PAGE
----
“We would keep him in the barn, we’d unwind him in this round pen here, and then we’d let him go in our indoor arena and play when the weather was really bad,” LoPresti said, pointing to the arena where he often works his cattle-roping horses. “On good days, we’d put him out in a paddock.”
The last vestige of Wise Dan’s racing life - his racing plates - came off in late November.
“We’ve let his feet grow out longer and now he’s barefoot, and he did that every winter, too,” LoPresti said. “He runs and plays. Sometimes you’ll look up and he’ll come jogging up the hill or he sees something he’s interested in, like my Quarter Horse geldings over there, my roping horses, in the other field. But he’s fine with those heifers. Some days I see him out there and they’re laying under a tree and he’s laying there asleep with them.”
The champion is so manageable
Wise Dan recently got a new pasture mate: his half-brother, Successful Dan, another Fink homebred, who gave Charlie LoPresti his first graded stakes wins as a trainer. Successful Dan, now 9, retired in 2014.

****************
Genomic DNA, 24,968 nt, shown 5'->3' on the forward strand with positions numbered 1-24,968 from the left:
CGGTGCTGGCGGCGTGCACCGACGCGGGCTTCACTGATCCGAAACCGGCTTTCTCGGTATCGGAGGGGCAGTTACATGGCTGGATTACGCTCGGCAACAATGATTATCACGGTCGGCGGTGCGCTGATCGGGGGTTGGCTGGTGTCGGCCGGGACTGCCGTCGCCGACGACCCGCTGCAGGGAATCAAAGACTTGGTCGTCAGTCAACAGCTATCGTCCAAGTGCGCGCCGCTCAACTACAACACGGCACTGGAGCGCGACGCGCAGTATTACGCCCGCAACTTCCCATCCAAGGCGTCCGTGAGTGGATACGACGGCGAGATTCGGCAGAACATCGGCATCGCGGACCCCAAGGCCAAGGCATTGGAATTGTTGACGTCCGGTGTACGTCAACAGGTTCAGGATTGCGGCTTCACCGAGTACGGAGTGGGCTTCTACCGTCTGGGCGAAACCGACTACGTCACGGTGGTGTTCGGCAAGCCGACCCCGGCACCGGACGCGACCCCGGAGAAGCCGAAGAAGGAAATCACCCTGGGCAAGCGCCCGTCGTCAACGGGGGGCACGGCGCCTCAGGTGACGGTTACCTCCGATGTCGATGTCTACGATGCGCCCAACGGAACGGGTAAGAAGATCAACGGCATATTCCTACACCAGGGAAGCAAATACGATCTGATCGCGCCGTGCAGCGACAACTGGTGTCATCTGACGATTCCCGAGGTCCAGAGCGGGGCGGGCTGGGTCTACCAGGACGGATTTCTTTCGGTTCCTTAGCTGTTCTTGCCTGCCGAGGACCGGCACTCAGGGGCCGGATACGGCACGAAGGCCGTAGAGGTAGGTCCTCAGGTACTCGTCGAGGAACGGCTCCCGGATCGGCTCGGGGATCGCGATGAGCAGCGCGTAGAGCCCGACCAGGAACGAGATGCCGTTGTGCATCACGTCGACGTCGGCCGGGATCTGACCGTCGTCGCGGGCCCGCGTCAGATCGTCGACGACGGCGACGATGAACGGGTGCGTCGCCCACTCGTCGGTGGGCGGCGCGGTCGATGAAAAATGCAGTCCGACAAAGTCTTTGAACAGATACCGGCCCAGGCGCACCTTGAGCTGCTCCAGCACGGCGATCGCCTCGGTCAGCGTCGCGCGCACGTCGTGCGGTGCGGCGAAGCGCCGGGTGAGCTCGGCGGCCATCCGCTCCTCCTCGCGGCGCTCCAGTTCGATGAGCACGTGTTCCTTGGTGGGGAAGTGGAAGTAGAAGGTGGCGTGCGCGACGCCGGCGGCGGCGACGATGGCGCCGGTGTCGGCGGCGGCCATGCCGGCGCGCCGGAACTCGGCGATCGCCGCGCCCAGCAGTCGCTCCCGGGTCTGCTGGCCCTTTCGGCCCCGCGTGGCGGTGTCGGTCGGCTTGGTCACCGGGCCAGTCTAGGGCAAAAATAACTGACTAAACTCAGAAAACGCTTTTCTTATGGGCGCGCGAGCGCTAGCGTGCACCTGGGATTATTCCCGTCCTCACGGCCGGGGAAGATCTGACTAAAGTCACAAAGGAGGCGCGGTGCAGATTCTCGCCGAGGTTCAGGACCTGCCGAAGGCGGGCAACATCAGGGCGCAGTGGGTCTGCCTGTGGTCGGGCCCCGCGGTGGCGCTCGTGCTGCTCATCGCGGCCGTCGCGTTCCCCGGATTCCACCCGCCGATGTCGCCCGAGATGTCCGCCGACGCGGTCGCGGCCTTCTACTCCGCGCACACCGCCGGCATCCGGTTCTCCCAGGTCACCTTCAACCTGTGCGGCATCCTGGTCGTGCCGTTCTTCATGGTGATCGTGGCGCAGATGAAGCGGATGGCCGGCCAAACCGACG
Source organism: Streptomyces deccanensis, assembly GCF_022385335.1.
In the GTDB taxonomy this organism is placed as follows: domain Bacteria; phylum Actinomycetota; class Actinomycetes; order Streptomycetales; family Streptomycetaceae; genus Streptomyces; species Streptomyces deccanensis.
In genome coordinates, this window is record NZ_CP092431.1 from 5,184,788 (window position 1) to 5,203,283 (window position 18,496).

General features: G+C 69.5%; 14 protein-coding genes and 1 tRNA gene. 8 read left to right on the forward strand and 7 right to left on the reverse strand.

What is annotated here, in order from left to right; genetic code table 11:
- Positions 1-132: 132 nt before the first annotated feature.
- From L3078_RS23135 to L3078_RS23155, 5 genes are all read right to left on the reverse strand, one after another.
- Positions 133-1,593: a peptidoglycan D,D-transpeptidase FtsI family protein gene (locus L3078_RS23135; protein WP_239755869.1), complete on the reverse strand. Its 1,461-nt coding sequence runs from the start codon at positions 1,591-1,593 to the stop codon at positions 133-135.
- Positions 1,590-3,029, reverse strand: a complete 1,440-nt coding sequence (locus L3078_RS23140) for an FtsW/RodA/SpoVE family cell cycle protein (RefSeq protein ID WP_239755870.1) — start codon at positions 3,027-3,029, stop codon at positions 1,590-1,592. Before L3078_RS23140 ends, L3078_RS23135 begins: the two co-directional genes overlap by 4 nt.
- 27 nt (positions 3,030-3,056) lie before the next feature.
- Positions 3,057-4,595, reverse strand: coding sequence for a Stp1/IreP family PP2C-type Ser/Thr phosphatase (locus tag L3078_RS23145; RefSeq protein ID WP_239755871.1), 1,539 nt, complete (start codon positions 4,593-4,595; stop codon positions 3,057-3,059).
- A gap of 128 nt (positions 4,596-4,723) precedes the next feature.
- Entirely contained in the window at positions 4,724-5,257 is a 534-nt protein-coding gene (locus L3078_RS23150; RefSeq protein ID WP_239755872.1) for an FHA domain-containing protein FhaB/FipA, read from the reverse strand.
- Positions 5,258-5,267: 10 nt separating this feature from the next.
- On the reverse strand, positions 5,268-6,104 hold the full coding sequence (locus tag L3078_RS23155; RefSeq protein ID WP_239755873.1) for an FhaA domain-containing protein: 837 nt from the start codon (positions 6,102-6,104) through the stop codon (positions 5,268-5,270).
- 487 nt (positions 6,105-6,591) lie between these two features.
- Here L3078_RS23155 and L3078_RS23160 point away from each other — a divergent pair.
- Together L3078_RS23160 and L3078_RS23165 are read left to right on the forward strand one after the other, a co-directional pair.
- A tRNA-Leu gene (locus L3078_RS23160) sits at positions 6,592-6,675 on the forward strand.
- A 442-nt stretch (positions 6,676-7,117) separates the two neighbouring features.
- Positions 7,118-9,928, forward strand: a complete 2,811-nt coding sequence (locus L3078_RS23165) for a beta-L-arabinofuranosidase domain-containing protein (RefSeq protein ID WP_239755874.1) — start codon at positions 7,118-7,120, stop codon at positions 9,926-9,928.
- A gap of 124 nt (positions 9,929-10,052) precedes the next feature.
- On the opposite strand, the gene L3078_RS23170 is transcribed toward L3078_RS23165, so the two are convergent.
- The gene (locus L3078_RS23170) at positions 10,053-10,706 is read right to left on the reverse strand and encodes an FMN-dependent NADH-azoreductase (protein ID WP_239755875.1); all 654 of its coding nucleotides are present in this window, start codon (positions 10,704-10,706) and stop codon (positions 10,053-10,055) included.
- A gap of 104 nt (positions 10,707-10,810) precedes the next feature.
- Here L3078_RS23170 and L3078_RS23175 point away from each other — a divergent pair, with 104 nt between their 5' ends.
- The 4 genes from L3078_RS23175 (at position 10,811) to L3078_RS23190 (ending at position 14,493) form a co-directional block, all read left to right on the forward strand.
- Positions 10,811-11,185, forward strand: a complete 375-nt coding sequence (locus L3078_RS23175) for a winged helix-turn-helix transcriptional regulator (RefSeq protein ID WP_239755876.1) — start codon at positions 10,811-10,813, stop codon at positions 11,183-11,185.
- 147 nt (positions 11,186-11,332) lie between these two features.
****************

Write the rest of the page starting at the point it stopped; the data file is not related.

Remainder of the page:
LoPresti says retirement has not changed Wise Dan’s personality. “I’d say I could bring him to Keeneland tomorrow, put the tack on him and jog him for a month, and he’d be ready to breeze,” he said.
Wise Dan has been under saddle a little since leaving LoPresti’s racing stable: Amy has tacked him up in a Western saddle and ridden him to accompany Forest Lane’s newly broken yearlings.
“We’ll probably keep doing some of that with him,” Charlie LoPresti said. “He’s a really smart horse, and he’s not hard to ride. He was really strong when he was at the racetrack, but he was not unruly in any way; he just felt good.”